Dallas and I enjoy backpacking. I don’t get to go as often as I would like because of the twinkies. Instead, I hear stories about all the cool places he and the twins get to see. It makes me angry. So, for the last few months we have talked about making a trip with the twinkies. We weren’t sure how far or even if they could make it out to a good spot. We also knew that the potential for disaster was high. All it took was little misstep and someone could be injured or, at the very least, miserable.
The weather here has been fabulous so we decided to take the plunge and set out yesterday morning. It was not miserable. I think we will even do it again, taking into consideration a few lessons we learned along the way.
Tips For Backpacking With Pre-Schoolers
1. Don’t bother giving them a pack. We set them up with tiny daypacks that carried only their extra clothes and crocs. They dumped them off less than 50 feet into the hike. We had to strap them to our packs. Then they asked for them back every half hour. Luckily we were smart enough not to fall for this trick.
2. Resist the urge to hop across rocks to get your children out to a cool spot for a picture. You could fall in the river, then you will have to spend the rest of the hike in wet boots.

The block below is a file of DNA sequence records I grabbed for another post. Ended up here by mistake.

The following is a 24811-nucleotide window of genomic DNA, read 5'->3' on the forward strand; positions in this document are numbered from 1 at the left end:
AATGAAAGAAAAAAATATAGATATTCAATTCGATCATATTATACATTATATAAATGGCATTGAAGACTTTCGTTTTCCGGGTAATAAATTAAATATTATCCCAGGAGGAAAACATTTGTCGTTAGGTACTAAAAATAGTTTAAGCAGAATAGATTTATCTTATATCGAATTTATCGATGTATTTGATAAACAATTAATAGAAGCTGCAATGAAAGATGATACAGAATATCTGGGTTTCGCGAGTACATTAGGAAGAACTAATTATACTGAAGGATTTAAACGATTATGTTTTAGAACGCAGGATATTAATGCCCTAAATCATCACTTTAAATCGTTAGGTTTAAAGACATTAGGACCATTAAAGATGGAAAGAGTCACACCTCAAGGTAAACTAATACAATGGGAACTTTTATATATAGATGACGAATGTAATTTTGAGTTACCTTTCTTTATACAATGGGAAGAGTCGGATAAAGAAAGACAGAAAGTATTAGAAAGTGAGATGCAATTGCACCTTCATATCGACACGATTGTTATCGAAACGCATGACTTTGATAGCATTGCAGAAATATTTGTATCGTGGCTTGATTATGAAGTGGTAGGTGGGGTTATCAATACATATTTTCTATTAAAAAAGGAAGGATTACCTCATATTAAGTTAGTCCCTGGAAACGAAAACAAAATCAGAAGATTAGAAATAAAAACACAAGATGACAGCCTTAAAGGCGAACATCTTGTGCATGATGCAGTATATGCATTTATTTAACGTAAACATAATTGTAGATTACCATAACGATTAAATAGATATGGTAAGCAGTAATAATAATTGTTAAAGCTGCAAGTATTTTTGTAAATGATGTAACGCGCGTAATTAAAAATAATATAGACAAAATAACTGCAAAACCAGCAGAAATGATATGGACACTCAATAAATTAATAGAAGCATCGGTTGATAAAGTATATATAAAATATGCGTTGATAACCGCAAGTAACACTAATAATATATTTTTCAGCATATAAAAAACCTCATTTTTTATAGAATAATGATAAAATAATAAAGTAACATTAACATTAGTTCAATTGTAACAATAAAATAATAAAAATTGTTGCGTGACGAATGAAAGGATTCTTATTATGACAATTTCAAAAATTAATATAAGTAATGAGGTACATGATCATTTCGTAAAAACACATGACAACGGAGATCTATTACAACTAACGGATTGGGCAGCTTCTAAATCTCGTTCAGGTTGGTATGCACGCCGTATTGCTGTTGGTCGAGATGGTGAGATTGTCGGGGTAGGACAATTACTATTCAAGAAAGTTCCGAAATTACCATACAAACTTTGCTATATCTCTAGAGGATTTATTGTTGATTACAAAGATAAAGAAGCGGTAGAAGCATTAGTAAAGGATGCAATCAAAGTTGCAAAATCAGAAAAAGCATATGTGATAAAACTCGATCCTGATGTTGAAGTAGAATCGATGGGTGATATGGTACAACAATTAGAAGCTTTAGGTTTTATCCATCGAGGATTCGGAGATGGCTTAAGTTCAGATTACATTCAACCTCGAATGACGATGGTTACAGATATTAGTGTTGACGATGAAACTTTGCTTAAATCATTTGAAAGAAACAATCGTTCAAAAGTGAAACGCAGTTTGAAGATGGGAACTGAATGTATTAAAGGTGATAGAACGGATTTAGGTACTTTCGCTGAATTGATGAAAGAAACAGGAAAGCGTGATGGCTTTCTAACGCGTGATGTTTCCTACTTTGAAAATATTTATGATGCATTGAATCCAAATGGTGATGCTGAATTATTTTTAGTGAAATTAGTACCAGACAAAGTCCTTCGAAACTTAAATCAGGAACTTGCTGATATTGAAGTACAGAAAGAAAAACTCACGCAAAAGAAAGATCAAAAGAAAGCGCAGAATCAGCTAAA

3. Pack candy. We usually pack trail mix, mini bagels with peanut butter, and Clif bars for quick energy. They picked all the M & M’s out of the trail mix and then fought over who ate more. Fun.
4. Understand that the sugar high you gave them to get through the next 1/2 mile will also cause them to crash. Hard. They are like crack addicts that away. Pack a lot of candy.
5. Bring an extra bear vault for their clothes. While you and I might be able to eat rehydrated spaghetti and meat sauce without schmearing it all over our shirts, they can’t. Seriously, we had to put his clothes in the bear vault.
6. Don’t camp too close to any clearing that has a fire ring. You might wind up with loud twenty-something-year-olds parking their drunk butts too close to you in the middle of the night. If this does happen, don’t get out of your tent to yell at them. When you wake up in the morning and see the handgun laying in the middle of their site you’ll be glad you kept your cool.
7. Even though it seems like a good idea to hike out another 1.5 miles to see a lake, don’t do it. At least not on your first venture. You’ll pay for it tomorrow.
8. Geo Cache. Geo caching is a great way to keep the kids moving and interested. They love looking for the “treasures.” Feel free to do a little re-con so you can help them find it without getting frustrated.
9. Half a flask of Southern Comfort is not enough for two adults backpacking with two 4-year-olds.
Neither is a full flask.
10. If you see bear scat that is so fresh it is still steaming, make sure you can outrun your travel companions.